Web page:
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Ted Kennedy

Obama's health warning

As hopes of compromise on reform fade at televised bipartisan summit, President hints at political war

Obama finds surprise ally in Brown

In a rare flicker of bipartisanship, the Senate has managed to overcome a threatened Republican filibuster on a jobs bill, dispelling at least temporarily a growing sense that gridlock in Congress has brought the country close to ungovernability.

Fixer: The rehabilitation of Edward Kennedy

Nobody knows what happened at Chappaquiddick, and Ted Kennedy was never really trusted afterwards. But in his later years came a remarkable redemption, writes veteran reporter Fred Emery

The Big Question: Why has Wikipedia changed editorial policy, and will

Wikipedia, the online encyclopaedia launched by American entrepreneur Jimmy Wales in 2001 with the idealistic intention of being an online repository of all human knowledge, announced this week that it would have to abandon one of its founding principles. To combat a growing amount of vandalism on the website, a two-month trial is being initiated whereby entries will be edited before they go up on the site. Previously, any user was allowed to make – almost – any change to any entry: this was hailed as part of the democratising power of the internet. But a sharp increase in false information – particularly in relation to people still alive – has forced a rethink.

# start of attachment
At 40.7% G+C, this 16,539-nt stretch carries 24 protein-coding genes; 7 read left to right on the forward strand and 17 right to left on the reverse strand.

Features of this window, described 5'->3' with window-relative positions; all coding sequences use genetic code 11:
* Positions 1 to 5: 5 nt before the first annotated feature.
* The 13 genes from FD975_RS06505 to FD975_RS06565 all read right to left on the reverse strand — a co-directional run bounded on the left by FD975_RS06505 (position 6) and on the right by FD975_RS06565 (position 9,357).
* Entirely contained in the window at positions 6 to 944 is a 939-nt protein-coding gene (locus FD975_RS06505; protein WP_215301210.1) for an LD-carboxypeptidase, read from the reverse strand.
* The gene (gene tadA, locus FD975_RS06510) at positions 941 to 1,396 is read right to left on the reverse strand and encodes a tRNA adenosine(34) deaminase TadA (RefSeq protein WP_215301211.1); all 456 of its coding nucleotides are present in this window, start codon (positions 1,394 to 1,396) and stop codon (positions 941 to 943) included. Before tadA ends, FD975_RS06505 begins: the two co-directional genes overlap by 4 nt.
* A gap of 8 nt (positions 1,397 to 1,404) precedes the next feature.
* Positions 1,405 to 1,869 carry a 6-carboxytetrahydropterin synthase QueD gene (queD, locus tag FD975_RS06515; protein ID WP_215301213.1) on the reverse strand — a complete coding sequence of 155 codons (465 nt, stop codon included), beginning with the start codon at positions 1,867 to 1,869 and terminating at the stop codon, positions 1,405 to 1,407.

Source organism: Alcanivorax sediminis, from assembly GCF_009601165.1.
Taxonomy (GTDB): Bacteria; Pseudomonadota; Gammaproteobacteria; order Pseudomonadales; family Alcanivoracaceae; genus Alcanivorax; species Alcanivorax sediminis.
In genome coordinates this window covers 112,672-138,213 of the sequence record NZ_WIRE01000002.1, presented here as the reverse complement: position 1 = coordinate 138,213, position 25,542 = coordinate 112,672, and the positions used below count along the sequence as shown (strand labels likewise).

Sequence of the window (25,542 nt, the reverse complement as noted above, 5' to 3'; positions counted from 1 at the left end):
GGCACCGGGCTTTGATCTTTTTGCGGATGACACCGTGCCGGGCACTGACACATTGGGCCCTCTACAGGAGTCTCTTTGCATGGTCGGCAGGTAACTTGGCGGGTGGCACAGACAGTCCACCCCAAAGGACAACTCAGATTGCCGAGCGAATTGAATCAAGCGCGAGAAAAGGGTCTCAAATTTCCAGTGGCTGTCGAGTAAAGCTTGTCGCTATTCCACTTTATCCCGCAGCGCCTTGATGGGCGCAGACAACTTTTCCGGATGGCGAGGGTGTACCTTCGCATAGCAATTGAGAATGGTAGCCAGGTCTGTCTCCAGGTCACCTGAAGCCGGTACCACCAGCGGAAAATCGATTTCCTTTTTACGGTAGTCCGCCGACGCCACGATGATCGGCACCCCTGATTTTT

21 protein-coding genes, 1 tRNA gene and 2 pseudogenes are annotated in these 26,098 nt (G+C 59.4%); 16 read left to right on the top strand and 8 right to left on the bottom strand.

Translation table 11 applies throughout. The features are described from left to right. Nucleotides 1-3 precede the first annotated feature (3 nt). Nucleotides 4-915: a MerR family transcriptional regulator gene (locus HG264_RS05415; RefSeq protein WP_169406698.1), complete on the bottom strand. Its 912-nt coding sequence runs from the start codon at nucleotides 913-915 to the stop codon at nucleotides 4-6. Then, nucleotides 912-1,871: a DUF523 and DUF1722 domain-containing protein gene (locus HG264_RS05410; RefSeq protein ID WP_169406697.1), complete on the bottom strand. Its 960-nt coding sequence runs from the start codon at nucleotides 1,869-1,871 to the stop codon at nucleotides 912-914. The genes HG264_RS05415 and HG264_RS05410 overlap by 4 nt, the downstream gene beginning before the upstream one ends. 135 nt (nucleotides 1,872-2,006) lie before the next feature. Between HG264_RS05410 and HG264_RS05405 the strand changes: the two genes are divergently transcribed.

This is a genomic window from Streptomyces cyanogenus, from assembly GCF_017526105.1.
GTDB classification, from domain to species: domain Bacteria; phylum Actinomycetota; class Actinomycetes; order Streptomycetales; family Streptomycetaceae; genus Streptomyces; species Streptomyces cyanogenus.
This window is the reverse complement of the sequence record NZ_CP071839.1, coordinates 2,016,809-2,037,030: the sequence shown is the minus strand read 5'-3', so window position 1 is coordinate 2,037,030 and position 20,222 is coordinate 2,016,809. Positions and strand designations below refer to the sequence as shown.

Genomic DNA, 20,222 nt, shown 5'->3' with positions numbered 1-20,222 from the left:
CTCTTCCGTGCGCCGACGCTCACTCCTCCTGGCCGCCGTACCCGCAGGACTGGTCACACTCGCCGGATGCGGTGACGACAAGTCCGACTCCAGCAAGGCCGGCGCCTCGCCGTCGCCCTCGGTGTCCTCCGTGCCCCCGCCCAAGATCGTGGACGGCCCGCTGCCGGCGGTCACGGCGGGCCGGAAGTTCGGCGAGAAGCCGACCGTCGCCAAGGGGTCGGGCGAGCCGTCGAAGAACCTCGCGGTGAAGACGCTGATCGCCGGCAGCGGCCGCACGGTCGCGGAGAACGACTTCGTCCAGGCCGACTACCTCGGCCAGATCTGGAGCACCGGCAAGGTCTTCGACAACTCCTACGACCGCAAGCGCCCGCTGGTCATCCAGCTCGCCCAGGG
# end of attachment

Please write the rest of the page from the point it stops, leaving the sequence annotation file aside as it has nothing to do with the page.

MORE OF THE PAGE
Portuguese will become First Dog at the White House

The business of choosing a First Dog has been almost as stressful as picking a US Commerce Secretary. Finally, though, a kind of consensus has emerged. It will be a Portuguese water dog from a rescue shelter and it will arrive in April. For the name, we will have to wait a bit longer.

So is Wikipedia cracking up?

It was a utopian vision: an encyclopedia for the people, by the people. But eight years on, Wikipedia is plagued by endless hoaxes, and lurches from one cash crisis to another. Will it become a footnote in the history of the web? Stephen Foley reports

Kennedy speech electrifies Democratic convention

A small whip of electricity coursed through delegates on the floor of the Pepsi Center as they watched the video tribute to Ted Kennedy on Monday night. Blue and white signs bearing the party patriarch's name were being passed around by ushers. Behind the podium on stage, a tall stool had materialised.

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